Forward Motion: Q&A with The Only Ocean

Post Author: Myles Hunt

L.A. indie rockers talk dream concerts & creating during quarantine

It’s time to get lost in the airwaves once again in the sweltering summer heat – and despite the crappy events surrounding the world. Only good tunes will save the day and keep everything in an optimistic motion forward. It seems best to start from California, a state that is attempting to find that safe normal once again. Luckily, The Only Ocean, a promising rising quartet, are one of the acts paving the way. They just released their latest single and shared music video, “Watch It Fall” via Side Hustle Records, and its honesty can be shared among many listeners. Recorded with Jonathan DeBaun with music video direction from Joshua Drew, it was all hands on deck to see the song to fruition.

The track will have listeners tapping away immediately. Its catchy rhythm funnels through with ease. Vocals enter the fray with twinkling goodness to follow, and melodic harmonies lead to the expanse of chaotic glory. Such pleasant madness arrives in cataclysmic fashion with an unusual grace. The allegorical message of “Watch It Fall” cannot be ignored, nor can its relatable energy not be felt. It somehow finds a way to match the feelings of all who are stuck in this bizarrely scary time. While there’s plenty of good within, as many have seen, it’s hard not to explore the stress that everyone shares collectively as a species. The Only Ocean has succeeded in gifting a song that is an encapsulation of even a sliver of that shared emotion. Empathy has never been more unified. 

Band members Wesley Hill, Tamara Simons, Jonathan Palmquist and Jordan Kaufman all took the time to elaborate on the wild journey that has been their world in 2020. You can read their thoughts and listen to “Watch It Fall” below.

How have all of you survived Covid-19? Have you made the most of it all?

Wesley: There have definitely been so many ups and downs during all this, but for the most part I’ve enjoyed everything being put on pause for the moment. It’s given me time to focus on things that I wasn’t able to before.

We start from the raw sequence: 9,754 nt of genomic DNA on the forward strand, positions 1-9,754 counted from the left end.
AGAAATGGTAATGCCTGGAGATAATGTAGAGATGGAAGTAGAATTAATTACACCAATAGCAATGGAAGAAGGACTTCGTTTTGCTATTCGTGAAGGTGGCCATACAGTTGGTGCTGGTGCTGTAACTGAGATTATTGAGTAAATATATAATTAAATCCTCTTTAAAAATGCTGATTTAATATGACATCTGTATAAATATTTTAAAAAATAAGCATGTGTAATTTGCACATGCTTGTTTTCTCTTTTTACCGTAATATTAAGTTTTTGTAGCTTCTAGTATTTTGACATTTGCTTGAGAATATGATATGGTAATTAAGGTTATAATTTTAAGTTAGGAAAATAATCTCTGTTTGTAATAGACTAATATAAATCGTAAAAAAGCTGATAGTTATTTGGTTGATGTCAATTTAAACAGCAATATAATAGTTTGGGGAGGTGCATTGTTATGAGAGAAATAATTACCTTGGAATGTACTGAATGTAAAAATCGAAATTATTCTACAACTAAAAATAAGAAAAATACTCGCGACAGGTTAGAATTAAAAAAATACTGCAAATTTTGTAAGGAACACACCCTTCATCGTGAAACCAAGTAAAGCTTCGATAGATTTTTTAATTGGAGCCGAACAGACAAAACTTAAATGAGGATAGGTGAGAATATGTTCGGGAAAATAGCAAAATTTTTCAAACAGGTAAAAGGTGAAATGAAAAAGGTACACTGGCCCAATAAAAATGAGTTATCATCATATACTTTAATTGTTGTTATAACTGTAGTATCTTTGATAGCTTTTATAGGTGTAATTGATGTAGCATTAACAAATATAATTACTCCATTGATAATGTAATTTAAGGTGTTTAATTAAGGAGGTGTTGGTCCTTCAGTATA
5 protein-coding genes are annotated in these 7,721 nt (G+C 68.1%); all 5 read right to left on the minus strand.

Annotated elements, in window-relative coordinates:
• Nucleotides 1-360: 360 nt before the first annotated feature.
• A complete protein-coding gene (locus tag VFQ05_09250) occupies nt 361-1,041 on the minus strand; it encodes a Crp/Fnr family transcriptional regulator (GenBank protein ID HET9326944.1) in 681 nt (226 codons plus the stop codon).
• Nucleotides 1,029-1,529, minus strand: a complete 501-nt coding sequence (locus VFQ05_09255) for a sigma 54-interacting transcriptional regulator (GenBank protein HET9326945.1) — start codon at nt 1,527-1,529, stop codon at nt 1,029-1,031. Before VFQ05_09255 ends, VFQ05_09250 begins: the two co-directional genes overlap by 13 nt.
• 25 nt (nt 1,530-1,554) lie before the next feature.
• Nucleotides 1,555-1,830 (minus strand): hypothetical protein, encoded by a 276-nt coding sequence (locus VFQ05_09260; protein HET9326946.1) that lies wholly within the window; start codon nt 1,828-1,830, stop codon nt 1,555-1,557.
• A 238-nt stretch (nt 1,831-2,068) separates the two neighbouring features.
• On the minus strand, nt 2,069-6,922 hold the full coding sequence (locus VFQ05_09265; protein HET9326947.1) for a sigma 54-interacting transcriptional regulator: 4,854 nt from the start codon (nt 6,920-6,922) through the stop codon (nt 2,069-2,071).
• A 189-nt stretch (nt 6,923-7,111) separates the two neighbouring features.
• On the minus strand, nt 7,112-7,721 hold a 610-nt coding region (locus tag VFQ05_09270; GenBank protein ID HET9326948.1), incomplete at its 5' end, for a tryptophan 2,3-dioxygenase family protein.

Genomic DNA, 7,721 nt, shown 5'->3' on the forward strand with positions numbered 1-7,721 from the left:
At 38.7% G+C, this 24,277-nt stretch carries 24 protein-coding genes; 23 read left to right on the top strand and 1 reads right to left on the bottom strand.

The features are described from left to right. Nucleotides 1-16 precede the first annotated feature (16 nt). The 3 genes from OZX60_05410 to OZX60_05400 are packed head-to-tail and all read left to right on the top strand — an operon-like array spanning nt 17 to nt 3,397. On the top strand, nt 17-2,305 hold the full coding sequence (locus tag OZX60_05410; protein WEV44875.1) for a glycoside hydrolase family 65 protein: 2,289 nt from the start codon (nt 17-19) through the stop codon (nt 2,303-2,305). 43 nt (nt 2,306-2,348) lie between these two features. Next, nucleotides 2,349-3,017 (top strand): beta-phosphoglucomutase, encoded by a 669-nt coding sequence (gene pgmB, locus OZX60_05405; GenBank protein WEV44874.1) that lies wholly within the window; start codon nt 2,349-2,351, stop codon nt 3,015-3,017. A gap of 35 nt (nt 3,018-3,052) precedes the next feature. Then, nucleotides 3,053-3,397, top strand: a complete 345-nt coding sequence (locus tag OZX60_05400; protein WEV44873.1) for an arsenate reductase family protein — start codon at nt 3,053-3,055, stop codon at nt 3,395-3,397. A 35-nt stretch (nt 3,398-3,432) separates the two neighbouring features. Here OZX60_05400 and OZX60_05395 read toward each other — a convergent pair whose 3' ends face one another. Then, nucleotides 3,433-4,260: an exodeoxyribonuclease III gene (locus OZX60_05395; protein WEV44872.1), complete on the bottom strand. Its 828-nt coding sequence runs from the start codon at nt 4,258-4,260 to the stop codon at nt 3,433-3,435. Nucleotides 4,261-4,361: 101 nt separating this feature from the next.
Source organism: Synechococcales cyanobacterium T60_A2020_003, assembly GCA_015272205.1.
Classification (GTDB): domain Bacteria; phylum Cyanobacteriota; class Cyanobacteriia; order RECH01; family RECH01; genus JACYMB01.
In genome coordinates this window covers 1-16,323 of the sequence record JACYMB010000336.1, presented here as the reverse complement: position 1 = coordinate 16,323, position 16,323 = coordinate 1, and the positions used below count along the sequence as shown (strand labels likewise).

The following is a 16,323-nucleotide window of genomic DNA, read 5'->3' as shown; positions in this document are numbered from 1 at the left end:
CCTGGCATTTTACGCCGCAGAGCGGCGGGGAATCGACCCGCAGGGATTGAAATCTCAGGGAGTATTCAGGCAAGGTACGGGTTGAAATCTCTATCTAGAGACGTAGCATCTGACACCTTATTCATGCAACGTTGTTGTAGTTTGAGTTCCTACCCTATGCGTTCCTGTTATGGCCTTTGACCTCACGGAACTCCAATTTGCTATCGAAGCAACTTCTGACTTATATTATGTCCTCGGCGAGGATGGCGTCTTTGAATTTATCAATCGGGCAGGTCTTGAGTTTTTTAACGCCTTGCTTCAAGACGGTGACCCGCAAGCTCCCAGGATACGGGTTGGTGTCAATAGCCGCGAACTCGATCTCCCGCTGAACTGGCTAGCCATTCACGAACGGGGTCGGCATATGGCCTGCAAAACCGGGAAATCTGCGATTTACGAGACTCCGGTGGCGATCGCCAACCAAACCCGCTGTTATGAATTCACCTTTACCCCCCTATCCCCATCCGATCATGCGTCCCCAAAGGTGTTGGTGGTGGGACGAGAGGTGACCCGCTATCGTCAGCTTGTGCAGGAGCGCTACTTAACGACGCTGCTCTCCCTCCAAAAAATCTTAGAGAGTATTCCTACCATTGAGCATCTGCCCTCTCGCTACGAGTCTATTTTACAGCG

Tamara: I’ve been cooking more, and trying to be adventurous in the kitchen. Oh, and every Saturday is called “covers night” where I just play along to songs, sigh.

Jordan: [I’ve been] self-isolating and minimizing exposure to anyone outside my household. Podcasts and video games have been a godsend.

Jonathan: My girlfriend moved in with me when the quarantine started and we got engaged!

Have there been any great creative moments that have sprung from this time in quarantine?

Wesley: Being able to write with everyone has been really refreshing. We set up a Google Drive at the beginning for quarantine and everyone’s been putting any idea they have in it. In the last four months, we’ve got 30+ songs. It’s been the most collaborative I’ve ever been when it comes to writing and I’m really happy with everything we’ve done so far.

Jonathan: Before quarantine we were more focused on playing live, but these circumstances have allowed us time to work on brand new material for the first time with our new band lineup. We’ve worked by each coming up with and uploading our own ideas and feeding off of what others have done. This allows us to each have our contributions while maintaining collaboration. The bad thing is that since we’re not practicing in person, we can’t organically jam on our ideas, so working off of each other’s uploads takes time and patience.